Hypercapnic hypoxia improves cognitive and motor functions of children with cerebral palsy.
Summary: This study evaluated the use of hypercapnic hypoxia in the treatment of children with spastic cerebral palsy.
Conclusion: In children with spastic cerebral palsy, treatment with hypercapnic hypoxia may have a good effect.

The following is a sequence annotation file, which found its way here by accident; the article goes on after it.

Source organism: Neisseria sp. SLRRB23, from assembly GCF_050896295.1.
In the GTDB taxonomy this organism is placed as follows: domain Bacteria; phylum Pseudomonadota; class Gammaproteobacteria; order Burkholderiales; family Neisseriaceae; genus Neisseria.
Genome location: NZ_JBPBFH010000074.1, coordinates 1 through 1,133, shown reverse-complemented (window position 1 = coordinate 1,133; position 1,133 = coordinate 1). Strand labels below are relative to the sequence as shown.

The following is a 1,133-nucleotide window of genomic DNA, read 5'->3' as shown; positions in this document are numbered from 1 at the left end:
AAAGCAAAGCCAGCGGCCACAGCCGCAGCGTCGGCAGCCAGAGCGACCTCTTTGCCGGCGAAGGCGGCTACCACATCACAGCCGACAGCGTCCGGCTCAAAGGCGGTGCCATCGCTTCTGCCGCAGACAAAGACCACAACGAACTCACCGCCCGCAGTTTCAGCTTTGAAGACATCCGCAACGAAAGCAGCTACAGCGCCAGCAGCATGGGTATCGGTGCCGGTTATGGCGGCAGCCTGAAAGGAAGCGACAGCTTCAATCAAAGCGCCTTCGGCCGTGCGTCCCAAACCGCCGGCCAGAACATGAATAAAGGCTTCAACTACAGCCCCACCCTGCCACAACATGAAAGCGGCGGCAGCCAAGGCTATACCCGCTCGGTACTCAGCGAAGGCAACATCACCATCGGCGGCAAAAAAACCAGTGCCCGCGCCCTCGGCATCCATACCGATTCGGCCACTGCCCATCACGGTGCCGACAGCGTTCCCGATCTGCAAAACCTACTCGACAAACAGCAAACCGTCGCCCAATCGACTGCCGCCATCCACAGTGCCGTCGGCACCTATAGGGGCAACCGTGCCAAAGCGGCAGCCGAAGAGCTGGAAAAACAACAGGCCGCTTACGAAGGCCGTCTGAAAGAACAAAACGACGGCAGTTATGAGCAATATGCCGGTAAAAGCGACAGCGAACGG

A randomized, triple-blind, placebo-controlled trial involving 42 patients between 3 and 7 years of age with spastic cerebral palsy was performed. For the treatment test group (n=22), daily respiratory exercises with hypercapnic hypoxia were performed using a Carbonic training apparatus for 20 minutes per day; a total of 14 to 16 sessions were performed. Before the start of the study and the day after training was completed, the patients underwent neurological and neurophysiological examinations (electroencephalography, magnetic stimulation of the pyramidal tract, and cognitive potentials Р300).The evoked potentials showed a decrease in the peak latency of the P3 component of the test group after treatment (302 ms) that was more pronounced than that of the placebo group (305 ms; p<0.05). Magnetic stimulation showed that hypercapnic hypoxic training resulted in reductions in central motor conduction time by 2.2 to 2.5 ms (p<0.05) and in the excitation threshold of the motor cortex by 12% to 16% (р<0.01) depending on the lateralization; The strategy of adjusting to hypercapnic hypoxia, either unfavorable (hyperventilation and avoidance) or favorable (homeostatic with the achievement of preset values for hypercapnia and hypoxia), did not change during the process of training in the placebo group; however, it shifted considerably toward favorable (from 33% to 57%; р<0.05) in the test group.Respiratory training with hypercapnic hypoxia can have a positive impact on the functional state of the nervous system of children with cerebral palsy and can be considered a method of improving the efficiency of standard therapy.